For a 512-bit input x, the 256-bit hash of x, H(x) is defined as follows. Simulate a frictionless table on which disks may slide around and collide with the sides of the table as well as other disks according to Newton's laws (elastic collisions). The simulated box is 32m by 32m subdivided into a 16x16 grid of squares. At the center of each square place a 1m-radius disk with unit mass and 1m/s velocity in a direction that encodes the next two bits of x: 00=up, 01=down, 10=left, 11=right. Simulate this state's evolution for T=1024 seconds. Now generate the output as follows. Starting with an empty output, enumerate all of the disks (in the same order they were generated) and append a 0 to the output if the velocity vector has a positive upwards component or a 1 otherwise. The simulation must be as precise as necessary for the output to be correct.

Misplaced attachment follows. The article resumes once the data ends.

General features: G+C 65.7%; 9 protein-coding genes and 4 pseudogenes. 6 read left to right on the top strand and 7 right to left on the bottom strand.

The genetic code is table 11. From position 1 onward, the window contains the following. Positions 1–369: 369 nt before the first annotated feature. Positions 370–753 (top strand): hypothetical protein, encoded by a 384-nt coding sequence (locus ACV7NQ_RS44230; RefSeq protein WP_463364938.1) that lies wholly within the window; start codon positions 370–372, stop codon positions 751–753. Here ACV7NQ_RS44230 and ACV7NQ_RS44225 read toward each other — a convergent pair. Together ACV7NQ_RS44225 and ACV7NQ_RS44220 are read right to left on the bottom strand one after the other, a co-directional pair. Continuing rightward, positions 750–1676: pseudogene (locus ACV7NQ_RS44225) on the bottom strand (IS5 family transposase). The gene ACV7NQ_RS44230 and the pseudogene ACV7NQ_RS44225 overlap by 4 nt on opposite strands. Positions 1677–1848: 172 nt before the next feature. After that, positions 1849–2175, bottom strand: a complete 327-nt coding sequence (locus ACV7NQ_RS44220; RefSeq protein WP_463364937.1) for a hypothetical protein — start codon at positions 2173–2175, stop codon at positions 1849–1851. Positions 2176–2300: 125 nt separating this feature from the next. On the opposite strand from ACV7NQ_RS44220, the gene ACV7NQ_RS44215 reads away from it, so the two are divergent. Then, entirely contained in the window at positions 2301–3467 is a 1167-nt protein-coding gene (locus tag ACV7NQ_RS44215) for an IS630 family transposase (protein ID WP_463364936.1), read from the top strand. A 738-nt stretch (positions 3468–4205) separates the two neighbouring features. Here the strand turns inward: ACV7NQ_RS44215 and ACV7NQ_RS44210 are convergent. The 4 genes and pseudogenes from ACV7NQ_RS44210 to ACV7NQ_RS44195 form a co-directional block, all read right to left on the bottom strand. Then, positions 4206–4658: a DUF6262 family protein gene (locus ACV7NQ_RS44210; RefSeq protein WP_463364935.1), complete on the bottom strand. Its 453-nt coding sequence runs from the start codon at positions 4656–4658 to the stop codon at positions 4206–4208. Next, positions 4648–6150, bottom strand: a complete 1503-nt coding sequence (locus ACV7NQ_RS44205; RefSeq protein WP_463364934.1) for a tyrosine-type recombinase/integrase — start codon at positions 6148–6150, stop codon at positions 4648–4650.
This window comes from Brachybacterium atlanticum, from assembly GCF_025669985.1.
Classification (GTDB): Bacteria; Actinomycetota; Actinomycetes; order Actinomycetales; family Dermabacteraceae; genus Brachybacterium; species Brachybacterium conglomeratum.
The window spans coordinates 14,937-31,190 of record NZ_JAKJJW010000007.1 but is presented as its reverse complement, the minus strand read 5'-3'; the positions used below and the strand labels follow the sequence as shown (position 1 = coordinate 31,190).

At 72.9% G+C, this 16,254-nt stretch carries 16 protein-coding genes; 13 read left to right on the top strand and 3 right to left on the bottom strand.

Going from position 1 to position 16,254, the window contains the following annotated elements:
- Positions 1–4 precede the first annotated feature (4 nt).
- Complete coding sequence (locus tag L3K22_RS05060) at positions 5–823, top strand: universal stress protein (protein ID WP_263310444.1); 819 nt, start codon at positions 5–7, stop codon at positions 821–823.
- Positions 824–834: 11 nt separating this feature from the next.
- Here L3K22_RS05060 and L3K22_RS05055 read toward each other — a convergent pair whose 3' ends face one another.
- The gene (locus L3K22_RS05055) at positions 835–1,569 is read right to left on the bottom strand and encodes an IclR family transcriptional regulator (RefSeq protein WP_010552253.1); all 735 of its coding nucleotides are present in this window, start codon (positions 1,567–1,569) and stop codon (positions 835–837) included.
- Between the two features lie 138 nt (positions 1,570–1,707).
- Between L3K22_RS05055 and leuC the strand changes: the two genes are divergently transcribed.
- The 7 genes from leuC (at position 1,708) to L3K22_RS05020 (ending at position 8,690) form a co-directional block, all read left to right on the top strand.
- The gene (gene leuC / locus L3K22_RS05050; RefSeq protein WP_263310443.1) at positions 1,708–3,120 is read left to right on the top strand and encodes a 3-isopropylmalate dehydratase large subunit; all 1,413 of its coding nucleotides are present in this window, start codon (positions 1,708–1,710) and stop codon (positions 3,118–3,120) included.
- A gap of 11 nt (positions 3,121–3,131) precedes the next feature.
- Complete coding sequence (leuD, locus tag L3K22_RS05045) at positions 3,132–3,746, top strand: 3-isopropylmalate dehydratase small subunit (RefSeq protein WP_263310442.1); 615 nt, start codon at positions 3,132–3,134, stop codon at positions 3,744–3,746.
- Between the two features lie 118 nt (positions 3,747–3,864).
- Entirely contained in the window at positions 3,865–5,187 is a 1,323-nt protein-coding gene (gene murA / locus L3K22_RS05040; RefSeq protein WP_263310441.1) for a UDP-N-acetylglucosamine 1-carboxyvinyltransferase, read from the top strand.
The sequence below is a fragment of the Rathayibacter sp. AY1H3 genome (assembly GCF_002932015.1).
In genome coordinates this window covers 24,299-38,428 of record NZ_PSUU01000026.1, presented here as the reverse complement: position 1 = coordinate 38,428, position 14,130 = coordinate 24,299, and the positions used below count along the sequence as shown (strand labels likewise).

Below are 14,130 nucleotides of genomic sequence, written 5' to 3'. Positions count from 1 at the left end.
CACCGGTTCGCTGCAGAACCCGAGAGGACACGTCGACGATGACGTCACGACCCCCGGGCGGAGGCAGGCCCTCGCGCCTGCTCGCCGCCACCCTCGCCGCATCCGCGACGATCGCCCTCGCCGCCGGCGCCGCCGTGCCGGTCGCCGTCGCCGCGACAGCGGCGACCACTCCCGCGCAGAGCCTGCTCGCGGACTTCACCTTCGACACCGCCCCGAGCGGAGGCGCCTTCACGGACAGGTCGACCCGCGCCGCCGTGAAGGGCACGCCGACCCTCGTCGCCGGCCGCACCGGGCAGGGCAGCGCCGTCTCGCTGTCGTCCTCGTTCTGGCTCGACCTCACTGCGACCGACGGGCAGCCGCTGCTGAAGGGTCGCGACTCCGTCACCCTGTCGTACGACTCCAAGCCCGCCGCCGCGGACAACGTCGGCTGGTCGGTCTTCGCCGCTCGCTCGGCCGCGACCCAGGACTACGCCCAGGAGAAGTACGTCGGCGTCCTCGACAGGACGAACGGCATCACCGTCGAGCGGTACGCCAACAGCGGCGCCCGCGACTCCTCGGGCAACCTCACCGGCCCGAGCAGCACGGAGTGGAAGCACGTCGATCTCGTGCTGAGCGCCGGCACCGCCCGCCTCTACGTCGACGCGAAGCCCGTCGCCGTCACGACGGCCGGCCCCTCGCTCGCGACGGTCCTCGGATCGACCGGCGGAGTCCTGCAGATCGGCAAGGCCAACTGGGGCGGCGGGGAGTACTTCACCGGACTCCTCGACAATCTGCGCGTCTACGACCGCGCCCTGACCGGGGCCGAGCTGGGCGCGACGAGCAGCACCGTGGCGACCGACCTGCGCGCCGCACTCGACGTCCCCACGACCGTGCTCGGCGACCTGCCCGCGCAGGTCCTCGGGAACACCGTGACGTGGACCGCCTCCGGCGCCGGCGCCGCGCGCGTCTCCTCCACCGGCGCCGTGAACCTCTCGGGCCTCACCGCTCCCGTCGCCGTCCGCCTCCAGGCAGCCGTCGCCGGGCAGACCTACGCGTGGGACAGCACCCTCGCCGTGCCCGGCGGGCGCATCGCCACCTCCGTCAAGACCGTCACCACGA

Is H collision-resistant? Can you break it? If you can't, what's the largest value of T for which you can?
See breaks and patches in the comments below.